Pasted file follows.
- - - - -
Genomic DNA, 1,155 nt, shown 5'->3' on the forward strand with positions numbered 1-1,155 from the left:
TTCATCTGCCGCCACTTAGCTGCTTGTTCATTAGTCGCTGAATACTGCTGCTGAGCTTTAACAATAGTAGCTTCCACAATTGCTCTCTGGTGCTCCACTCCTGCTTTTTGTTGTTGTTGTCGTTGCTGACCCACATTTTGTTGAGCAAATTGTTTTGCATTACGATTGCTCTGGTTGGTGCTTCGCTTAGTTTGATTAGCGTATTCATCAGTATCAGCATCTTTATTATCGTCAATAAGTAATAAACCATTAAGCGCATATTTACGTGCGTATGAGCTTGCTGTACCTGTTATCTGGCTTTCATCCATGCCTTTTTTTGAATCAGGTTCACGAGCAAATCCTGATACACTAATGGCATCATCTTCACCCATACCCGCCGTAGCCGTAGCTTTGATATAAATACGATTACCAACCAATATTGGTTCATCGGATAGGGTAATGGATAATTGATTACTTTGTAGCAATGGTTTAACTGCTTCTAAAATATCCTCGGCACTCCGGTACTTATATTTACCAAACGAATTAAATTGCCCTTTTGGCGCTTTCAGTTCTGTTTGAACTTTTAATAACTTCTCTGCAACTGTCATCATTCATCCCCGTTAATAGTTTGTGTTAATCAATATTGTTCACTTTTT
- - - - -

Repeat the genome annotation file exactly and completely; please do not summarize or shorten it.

Genomic DNA, 1,155 nt, shown 5'->3' on the forward strand with positions numbered 1-1,155 from the left:
TTCATCTGCCGCCACTTAGCTGCTTGTTCATTAGTCGCTGAATACTGCTGCTGAGCTTTAACAATAGTAGCTTCCACAATTGCTCTCTGGTGCTCCACTCCTGCTTTTTGTTGTTGTTGTCGTTGCTGACCCACATTTTGTTGAGCAAATTGTTTTGCATTACGATTGCTCTGGTTGGTGCTTCGCTTAGTTTGATTAGCGTATTCATCAGTATCAGCATCTTTATTATCGTCAATAAGTAATAAACCATTAAGCGCATATTTACGTGCGTATGAGCTTGCTGTACCTGTTATCTGGCTTTCATCCATGCCTTTTTTTGAATCAGGTTCACGAGCAAATCCTGATACACTAATGGCATCATCTTCACCCATACCCGCCGTAGCCGTAGCTTTGATATAAATACGATTACCAACCAATATTGGTTCATCGGATAGGGTAATGGATAATTGATTACTTTGTAGCAATGGTTTAACTGCTTCTAAAATATCCTCGGCACTCCGGTACTTATATTTACCAAACGAATTAAATTGCCCTTTTGGCGCTTTCAGTTCTGTTTGAACTTTTAATAACTTCTCTGCAACTGTCATCATTCATCCCCGTTAATAGTTTGTGTTAATCAATATTGTTCACTTTTT